Personally, I think the title is a bit leading, as I doubt anyone in the field of cognitive economics (if there is such a thing) would accuse all ‘users’ of consciously lying all of the time, but the fact that we think and say things that aren’t necessarily true, feels very very true indeed.
The piece supports my long held belief that someone should have made a decent semi automatic compact camera without all those awful icons of mountains and flowers (Lomo got closest by philosophy – Rule #4), because no one ever really uses them (do they?).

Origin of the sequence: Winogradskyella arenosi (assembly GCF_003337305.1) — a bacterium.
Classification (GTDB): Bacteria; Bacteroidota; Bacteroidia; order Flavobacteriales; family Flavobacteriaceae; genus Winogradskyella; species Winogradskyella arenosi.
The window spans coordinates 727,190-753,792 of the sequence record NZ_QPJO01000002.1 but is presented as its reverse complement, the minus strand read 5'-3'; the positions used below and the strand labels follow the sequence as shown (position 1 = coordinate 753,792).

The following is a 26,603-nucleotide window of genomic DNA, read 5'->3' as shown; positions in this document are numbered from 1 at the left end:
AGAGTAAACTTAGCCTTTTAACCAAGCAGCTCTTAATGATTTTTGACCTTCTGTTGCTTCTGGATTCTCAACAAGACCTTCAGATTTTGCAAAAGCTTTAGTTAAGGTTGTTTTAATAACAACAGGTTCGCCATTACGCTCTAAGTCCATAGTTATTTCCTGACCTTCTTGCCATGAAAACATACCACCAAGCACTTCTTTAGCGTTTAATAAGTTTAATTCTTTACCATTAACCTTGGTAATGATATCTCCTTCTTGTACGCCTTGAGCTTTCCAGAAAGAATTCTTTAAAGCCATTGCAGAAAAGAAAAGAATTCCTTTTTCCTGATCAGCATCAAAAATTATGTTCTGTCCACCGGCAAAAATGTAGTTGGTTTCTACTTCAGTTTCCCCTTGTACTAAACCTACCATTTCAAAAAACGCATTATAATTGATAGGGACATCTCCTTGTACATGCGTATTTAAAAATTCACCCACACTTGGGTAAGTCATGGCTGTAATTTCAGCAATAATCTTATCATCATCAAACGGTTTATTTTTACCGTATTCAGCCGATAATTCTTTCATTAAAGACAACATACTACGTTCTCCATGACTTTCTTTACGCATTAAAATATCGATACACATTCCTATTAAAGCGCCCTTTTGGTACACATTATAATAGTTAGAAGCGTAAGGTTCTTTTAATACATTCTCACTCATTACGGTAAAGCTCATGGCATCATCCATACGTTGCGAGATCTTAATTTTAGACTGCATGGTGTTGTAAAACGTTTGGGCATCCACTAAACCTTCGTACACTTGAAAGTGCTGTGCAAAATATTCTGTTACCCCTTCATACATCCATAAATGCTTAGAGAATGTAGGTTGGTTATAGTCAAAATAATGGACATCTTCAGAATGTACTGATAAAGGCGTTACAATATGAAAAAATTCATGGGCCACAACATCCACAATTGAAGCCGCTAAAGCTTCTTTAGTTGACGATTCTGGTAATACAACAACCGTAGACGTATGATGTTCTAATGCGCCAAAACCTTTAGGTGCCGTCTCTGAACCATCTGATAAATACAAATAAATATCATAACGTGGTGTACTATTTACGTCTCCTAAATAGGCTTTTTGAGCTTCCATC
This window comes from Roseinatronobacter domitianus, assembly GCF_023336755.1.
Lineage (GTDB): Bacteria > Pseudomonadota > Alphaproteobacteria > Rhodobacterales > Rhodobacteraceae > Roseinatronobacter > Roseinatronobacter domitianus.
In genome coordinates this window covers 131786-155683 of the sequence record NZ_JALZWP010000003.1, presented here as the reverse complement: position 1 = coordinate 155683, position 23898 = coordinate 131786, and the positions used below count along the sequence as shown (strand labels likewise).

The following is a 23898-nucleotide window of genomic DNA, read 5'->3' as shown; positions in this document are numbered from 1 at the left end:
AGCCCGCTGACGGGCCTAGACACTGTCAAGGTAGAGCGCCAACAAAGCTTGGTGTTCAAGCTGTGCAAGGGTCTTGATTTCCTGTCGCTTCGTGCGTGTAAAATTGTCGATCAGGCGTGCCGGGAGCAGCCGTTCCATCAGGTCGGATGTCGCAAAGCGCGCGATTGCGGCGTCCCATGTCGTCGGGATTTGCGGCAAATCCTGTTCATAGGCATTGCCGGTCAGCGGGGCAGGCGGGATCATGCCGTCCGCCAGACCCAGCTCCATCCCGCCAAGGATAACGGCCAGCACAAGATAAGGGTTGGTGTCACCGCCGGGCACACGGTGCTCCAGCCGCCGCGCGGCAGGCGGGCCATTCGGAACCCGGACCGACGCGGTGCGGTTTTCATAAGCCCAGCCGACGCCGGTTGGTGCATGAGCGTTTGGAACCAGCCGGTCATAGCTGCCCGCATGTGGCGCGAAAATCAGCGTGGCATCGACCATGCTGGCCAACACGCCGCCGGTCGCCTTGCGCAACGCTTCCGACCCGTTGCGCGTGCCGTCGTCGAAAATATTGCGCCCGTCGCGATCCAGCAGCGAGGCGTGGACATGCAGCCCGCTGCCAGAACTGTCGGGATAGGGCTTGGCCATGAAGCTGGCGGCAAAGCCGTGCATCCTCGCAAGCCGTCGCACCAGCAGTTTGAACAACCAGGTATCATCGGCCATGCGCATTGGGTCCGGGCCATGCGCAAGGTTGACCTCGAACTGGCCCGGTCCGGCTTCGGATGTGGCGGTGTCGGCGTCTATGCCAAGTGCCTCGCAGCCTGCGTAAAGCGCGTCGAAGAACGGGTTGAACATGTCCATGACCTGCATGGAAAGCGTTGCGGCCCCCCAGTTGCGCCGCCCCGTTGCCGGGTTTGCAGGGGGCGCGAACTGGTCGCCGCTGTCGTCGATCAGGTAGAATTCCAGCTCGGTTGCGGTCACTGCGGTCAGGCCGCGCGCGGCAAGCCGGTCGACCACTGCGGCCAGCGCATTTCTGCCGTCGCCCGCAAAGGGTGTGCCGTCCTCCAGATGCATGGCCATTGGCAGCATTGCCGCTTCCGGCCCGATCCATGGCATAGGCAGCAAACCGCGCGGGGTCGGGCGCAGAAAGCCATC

Sadly, it also points out the flaw in such a desire to simplify things, in that people will always want the one with more options, even if they don’t use them.
We allow ourselves to feature creep.
Our aspirations are bigger than our stomachs.
Again I’m left feeling bad for pondering how this knowledge of a weakness can help the design process. Placebo features maybe, that don’t really work and that don’t get in the way of core functionality. Or even just mumbo-jumbo science like in shampoo commercials. Make people feel like they’re buying something important.